IN A RECENT issue of Conradiana, Marion C. Michael and Stephen J. Danieli discuss Joseph Conrad's reading matter on his visit to the British Museum in the late spring of 1920 to research material for Suspense. Their discussion is based on the request slips filled out by Jean-Aubry on Conrad's behalf and now preserved in The Beinecke Rare Book and Manuscript Library at Yale University and on Jean-Aubry's account of the assistance he gave Conrad on the matter in his introduction to his translation of Suspense.
In their article, Michael and Daniell call into question whether Conrad ever in fact read anything at the British Museum, despite the Reader's Admission Ticket bearing his signature and the request slips held at the Beinecke Library. Research in the Archives of the British Museum confirms the Conrad did indeed visit the Reading Room on 7 June 1920, as his letters mention, although what precisely he may have read there is unclear. Certainly his programme of reading was an ambitious one, as a perusal of the request slips establishes.
However this may be, Conrad clearly planned his visit in advance, with Jean-Aubry obviously visiting the Reading Room prior to Conrad's own visit and with Conrad himself planning to make maximum use of his time with a reading ticket arranged in advance. A couple of weeks before his intended visit Conrad wrote to Robert F. Sharp to apply for a reader's pass:
17th. May 1920.
I suppose that on the strength of my membership of the Athenaeum Club my application for admission to the Reading Room will be successful without further formalities.
If you happen not to be the proper authority to which I ought to have addressed myself I throw myself on your sentiment of humanity which will, I am sure, prompt you to take compassion on my ignorance and tell me what steps I am to take.
very faithfully yours
Robert F. Sharp, Lsqr
The letter, written on Oswalds stationery is date-stamped by the British Museum 18 May 1920 below the address. Conrad's letter is dated again at the top left in the hand of the principal librarian, George Frederick Kenyon, who also annotated this corner to indicate that the request was handled by the Reading Room administration ("Rradmin") and that a six months' pass had been issued ("6ms").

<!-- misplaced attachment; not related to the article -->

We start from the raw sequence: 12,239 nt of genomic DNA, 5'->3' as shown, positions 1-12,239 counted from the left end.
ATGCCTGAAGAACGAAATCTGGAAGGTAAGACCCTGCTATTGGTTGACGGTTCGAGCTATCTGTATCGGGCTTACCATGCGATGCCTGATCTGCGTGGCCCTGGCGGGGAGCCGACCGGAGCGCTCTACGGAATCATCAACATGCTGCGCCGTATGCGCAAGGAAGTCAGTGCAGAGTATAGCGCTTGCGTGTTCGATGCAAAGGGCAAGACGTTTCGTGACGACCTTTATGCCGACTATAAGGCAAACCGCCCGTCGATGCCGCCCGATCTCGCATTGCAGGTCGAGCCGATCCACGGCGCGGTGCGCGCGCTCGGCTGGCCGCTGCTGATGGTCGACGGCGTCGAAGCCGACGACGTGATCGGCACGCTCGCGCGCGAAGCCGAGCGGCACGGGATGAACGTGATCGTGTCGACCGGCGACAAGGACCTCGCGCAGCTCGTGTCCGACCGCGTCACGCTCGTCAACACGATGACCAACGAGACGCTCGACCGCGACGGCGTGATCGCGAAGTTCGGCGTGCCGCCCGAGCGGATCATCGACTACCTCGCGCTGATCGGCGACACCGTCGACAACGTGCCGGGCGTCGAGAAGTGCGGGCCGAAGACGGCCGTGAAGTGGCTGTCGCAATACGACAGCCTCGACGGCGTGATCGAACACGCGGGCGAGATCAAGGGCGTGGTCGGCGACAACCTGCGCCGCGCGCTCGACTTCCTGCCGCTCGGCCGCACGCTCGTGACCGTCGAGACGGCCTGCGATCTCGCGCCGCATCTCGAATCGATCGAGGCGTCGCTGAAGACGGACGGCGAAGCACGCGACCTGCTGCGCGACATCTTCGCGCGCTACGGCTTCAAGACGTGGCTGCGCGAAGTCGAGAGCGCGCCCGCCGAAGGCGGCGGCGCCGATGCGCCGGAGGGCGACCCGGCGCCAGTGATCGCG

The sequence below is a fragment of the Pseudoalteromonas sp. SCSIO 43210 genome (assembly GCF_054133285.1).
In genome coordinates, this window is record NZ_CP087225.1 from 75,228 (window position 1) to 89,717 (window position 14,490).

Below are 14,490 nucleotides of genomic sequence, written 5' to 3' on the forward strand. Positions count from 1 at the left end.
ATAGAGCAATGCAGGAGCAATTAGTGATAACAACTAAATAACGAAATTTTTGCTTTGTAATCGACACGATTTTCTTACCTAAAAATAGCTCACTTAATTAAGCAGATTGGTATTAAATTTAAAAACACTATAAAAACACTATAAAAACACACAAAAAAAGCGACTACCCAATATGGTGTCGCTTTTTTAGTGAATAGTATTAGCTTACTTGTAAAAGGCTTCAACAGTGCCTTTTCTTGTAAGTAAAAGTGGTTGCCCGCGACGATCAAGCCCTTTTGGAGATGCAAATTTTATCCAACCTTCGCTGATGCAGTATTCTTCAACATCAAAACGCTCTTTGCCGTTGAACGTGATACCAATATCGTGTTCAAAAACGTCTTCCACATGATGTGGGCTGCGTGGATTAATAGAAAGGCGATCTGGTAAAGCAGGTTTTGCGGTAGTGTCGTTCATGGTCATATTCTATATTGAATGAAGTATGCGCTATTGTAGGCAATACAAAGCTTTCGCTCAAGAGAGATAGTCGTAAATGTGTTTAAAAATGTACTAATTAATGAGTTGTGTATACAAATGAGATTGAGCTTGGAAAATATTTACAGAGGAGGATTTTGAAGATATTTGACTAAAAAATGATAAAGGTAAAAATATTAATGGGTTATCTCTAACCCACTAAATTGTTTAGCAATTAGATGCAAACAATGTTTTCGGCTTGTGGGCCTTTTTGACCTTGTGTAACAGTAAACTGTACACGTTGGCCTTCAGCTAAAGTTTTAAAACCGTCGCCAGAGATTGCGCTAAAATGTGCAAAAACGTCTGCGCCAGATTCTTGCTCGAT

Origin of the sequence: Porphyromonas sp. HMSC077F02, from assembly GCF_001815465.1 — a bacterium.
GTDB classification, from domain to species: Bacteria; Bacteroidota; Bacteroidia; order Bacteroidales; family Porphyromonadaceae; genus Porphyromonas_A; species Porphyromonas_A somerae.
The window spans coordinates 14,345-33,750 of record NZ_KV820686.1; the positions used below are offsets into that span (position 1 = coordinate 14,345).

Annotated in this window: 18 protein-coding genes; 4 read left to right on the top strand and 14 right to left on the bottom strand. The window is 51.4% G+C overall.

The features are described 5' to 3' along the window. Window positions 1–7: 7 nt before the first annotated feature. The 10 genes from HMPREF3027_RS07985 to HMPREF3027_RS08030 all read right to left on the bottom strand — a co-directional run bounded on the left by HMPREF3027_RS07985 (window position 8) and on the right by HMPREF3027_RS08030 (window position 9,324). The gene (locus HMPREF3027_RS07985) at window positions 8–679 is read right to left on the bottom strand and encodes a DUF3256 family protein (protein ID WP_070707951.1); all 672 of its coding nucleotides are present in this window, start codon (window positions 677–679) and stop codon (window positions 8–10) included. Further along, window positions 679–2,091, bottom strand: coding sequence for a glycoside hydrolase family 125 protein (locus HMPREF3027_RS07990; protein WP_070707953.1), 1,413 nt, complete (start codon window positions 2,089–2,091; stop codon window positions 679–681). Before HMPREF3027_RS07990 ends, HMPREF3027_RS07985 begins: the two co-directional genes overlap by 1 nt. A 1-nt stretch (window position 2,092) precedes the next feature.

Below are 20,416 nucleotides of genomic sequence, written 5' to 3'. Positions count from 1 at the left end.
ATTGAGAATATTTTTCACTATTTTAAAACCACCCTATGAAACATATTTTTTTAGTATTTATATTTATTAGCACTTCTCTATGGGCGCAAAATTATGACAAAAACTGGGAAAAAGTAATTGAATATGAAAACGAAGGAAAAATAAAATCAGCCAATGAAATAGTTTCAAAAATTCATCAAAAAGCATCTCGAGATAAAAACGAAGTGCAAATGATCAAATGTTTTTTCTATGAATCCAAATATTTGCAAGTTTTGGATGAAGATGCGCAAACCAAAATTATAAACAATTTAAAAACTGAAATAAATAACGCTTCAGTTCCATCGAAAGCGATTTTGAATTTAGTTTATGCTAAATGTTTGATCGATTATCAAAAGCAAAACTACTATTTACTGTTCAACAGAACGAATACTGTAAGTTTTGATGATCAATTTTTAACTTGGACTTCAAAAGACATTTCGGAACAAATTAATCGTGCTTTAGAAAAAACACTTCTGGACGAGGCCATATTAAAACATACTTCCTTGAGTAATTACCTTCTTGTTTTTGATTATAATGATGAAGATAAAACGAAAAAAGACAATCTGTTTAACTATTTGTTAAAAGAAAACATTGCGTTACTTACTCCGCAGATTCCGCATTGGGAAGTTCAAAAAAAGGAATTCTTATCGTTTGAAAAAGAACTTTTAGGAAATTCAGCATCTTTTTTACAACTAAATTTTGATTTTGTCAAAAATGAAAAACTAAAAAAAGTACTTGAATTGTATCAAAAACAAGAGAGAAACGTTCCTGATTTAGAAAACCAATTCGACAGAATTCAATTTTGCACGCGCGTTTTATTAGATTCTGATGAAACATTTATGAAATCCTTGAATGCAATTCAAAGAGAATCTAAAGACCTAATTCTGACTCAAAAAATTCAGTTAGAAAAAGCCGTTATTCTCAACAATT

The unsigned standard letter of response sent out to Conrad on 18 May is also extant in the British Museum Archives since presentation of this letter was required for the issuance of a ticket. The letter to Conrad reads:
The Director of the British Museum begs to inform Mr: Joseph Conrad that a Reading Ticket will be delivered to him on presenting this Note to the Clerk in the Reading-room, between the hours of nine and four, within Six Months from the above date. N.B. - Persons under twenty-one years of age are not admissible.1
This letter is also marked in a separate hand with the date and the number of the reader's pass issued to Conrad.
When Conrad arrived at the British Museum on 7 June, he was apparendy the third of eight new readers that day. The other readers were predominandy based in South Kensington; however, they also included a Küche Matsumoto of Kodera Co., Giovacchino Forano, staying at the Savoy Hotel, and Blanche Winder, who hailed from Gars tang, in Lancashire.
Conrad had probably addressed his letter to Robert F. Sharp because until the previous year Sharp had been Superintendent of the Reading Room. It is most likely that Conrad got Sharp's name from Jean-Aubry since he seems to have been instrumental in arranging Conrad's visit. However, Sharp may also have been known to Edward Garnett since he had worked as an Assistant in Printed Books when Richard Garnett, Edward's father, was head of that department. Applications for Reader's Tickets were, however, dealt with by the Director's Office, and in any case when Conrad arrived the superintendent would have been F. …